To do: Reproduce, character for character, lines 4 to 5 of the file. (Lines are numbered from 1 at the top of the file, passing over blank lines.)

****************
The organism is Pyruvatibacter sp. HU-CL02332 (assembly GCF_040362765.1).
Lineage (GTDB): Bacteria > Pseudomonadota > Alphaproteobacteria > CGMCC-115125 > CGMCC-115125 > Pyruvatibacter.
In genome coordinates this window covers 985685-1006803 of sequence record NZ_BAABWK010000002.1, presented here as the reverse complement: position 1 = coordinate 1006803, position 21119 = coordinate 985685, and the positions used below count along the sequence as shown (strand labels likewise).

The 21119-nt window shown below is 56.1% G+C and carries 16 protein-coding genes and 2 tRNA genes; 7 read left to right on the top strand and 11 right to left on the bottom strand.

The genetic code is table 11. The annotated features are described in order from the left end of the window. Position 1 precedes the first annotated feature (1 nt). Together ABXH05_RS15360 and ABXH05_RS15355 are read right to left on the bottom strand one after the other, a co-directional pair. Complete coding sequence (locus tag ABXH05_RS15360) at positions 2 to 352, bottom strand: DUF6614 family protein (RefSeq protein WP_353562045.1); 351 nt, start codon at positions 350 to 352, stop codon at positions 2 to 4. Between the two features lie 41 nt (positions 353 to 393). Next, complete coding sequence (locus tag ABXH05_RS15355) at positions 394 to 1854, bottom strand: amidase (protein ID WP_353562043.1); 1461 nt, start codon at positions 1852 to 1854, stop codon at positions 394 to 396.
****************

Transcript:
The 21119-nt window shown below is 56.1% G+C and carries 16 protein-coding genes and 2 tRNA genes; 7 read left to right on the top strand and 11 right to left on the bottom strand.

The genetic code is table 11. The annotated features are described in order from the left end of the window. Position 1 precedes the first annotated feature (1 nt). Together ABXH05_RS15360 and ABXH05_RS15355 are read right to left on the bottom strand one after the other, a co-directional pair. Complete coding sequence (locus tag ABXH05_RS15360) at positions 2 to 352, bottom strand: DUF6614 family protein (RefSeq protein WP_353562045.1); 351 nt, start codon at positions 350 to 352, stop codon at positions 2 to 4. Between the two features lie 41 nt (positions 353 to 393). Next, complete coding sequence (locus tag ABXH05_RS15355) at positions 394 to 1854, bottom strand: amidase (protein ID WP_353562043.1); 1461 nt, start codon at positions 1852 to 1854, stop codon at positions 394 to 396.